Members of the USAAF believed that their performance in World War II put them in a strong position to argue for independence from the army. In addition, their new role as the first service able to deliver atomic bombs moved them to a position of central importance in the postwar American defense establishment. The precise nature and organization of that establishment, however, remained to be determined. Its initial form was hammered out in lengthy and often acrimonious debates—held from 1945 to 1947—in which the navy fought hard to resist a centralized defense department, and to maintain authority over aircraft with sea‐related missions. American airmen finally achieved their long‐standing goal of autonomy when the National Security Act of July 1947 gave the newly named United States Air Force coequal status with the army and the navy within the broader framework of a national military establishment headed by a civilian secretary. The act was a problematical compromise, though, and had to be amended in 1949. The amendments strengthened the power of the secretary of defense over the services, but did not end the debates, which continue to this day, over roles and missions, and how the services should divide up control over the aircraft they need for their individual tasks.
[See also Department of Defense; Strategy: Air Warfare Strategy; Tactics: Air Warfare Tactics.]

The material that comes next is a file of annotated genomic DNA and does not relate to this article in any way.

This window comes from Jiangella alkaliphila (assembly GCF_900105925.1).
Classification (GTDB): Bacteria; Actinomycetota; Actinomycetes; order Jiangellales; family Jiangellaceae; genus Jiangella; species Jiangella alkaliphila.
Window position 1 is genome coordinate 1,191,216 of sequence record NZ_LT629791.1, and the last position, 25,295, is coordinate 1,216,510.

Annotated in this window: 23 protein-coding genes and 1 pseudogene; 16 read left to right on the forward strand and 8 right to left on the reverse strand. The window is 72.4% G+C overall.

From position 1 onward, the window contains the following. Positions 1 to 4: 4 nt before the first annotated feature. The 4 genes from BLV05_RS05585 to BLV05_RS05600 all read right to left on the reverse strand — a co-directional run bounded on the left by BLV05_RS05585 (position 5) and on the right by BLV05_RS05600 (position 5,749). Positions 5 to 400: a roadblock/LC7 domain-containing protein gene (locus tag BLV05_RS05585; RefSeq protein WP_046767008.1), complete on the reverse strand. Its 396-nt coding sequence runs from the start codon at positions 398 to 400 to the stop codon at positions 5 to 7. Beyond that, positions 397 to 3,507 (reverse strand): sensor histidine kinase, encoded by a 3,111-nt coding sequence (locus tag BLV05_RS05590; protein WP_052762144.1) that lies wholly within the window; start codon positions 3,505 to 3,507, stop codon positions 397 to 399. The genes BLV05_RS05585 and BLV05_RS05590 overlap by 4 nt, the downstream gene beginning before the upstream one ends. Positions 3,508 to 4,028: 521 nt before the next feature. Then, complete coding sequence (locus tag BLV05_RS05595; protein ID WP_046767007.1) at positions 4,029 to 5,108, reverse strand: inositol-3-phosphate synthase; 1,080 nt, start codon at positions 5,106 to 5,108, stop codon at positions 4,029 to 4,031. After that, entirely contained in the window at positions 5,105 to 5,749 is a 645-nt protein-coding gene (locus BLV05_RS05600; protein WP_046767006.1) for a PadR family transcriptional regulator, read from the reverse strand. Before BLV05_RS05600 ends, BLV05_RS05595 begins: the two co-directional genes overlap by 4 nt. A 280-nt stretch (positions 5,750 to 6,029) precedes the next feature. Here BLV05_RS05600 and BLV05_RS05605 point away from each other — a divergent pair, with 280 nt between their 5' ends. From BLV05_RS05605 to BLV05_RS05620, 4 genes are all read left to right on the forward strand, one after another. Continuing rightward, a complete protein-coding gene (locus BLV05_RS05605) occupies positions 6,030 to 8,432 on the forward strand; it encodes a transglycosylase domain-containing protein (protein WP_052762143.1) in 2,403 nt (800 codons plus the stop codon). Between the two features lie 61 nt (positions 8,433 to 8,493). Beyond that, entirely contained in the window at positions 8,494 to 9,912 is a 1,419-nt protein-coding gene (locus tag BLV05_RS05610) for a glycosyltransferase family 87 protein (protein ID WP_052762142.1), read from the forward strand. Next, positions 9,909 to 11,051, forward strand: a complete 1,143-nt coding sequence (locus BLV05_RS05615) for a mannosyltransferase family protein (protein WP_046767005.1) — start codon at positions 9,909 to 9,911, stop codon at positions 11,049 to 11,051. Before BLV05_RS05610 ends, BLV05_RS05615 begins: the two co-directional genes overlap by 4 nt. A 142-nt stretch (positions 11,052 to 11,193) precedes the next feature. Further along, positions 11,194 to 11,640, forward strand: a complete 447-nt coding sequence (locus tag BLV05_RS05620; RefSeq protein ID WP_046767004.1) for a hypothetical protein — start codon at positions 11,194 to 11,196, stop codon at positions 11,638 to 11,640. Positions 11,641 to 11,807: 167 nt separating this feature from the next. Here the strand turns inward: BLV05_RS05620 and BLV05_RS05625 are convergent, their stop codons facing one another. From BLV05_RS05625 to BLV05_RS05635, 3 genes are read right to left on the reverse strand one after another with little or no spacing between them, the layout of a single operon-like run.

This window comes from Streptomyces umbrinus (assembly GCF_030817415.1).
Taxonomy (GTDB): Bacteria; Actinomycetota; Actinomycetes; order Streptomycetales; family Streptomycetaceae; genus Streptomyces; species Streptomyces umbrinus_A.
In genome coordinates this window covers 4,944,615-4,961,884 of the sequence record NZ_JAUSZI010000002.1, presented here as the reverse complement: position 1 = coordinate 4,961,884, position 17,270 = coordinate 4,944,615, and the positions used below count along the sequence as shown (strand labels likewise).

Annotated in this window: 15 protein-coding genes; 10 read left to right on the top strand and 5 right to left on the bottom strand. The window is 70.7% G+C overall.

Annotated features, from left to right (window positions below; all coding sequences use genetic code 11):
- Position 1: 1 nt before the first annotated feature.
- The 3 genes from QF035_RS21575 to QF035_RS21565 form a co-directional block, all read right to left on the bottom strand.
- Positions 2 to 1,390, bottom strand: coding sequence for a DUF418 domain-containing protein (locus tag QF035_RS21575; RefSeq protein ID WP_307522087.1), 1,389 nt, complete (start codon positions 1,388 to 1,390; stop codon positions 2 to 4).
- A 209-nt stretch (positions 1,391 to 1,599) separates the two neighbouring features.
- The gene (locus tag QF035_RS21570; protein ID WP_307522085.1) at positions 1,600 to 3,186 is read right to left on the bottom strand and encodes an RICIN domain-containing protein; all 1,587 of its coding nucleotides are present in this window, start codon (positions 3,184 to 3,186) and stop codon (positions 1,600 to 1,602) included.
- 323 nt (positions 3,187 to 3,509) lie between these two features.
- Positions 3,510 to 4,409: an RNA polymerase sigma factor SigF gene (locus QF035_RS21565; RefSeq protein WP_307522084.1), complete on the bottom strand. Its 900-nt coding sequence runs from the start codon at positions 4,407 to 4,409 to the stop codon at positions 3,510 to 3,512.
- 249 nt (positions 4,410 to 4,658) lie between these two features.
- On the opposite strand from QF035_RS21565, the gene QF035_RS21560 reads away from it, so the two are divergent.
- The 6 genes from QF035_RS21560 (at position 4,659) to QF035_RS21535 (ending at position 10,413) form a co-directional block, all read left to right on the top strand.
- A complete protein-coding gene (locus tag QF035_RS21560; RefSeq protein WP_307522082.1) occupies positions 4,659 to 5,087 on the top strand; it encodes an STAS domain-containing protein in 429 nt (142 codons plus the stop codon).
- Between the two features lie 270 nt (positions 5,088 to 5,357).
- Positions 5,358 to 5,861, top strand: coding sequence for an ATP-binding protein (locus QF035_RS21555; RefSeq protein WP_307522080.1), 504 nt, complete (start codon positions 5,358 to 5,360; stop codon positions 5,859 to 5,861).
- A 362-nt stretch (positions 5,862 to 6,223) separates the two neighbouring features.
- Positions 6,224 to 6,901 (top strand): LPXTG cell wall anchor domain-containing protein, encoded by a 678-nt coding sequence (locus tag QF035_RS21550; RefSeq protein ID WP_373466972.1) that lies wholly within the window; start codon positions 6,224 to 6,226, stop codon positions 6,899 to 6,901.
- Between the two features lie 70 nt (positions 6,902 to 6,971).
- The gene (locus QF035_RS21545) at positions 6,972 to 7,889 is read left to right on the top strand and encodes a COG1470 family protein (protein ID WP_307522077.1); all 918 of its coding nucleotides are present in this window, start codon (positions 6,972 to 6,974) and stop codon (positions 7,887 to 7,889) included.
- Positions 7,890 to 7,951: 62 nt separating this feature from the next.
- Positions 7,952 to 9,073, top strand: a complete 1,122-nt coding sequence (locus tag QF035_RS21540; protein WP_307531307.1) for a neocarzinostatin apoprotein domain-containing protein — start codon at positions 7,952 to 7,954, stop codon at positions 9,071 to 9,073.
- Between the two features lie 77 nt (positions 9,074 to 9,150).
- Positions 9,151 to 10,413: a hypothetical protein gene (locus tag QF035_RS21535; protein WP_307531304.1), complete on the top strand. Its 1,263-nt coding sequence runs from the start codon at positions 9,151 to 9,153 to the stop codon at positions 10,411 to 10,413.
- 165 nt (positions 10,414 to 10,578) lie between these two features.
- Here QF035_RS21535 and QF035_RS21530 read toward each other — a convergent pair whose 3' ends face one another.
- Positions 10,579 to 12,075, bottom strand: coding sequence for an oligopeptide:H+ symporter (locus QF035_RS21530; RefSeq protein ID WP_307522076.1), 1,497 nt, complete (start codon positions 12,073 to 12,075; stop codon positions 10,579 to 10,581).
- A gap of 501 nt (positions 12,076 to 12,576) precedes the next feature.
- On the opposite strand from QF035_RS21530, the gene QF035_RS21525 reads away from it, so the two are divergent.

Thomas Greer , The Development of Air Doctrine in the Army Air Arm, 1917–1941, 1955.
Alfred Goldberg , A History of the United States Air Force, 1907–1957, 1957.
Eugene Emme , The Impact of Air Power, 1959.
Robert Frank Futrell , Ideas, Concepts, Doctrine: A History of Basic Thinking in the United States Air Force, 1907–1964, 1971.
Robin Higham , Air Power: A Concise History, 1972.
Michael Sherry , The Rise of American Air Power, 1987.
Richard G. Davis , Carl A. Spaatz and the Air War in Europe, 1993.
John Gooch, ed., Air Power: Theory and Practice, 1995.
Tami Davis BiddleAir Force, U.S.: Since 1947 The United States Air Force (USAF) was formally established by the National Security Act of July 1947. The creators of the USAF envisioned a service capable of winning wars independently by destroying the enemy's warmaking capability. This has remained the primary focus of the air force, whether through the use of nuclear weapons or precision conventional strikes. The air force has been characterized as well by a concentration on the development and employment of new technology to a higher degree than any of the other services.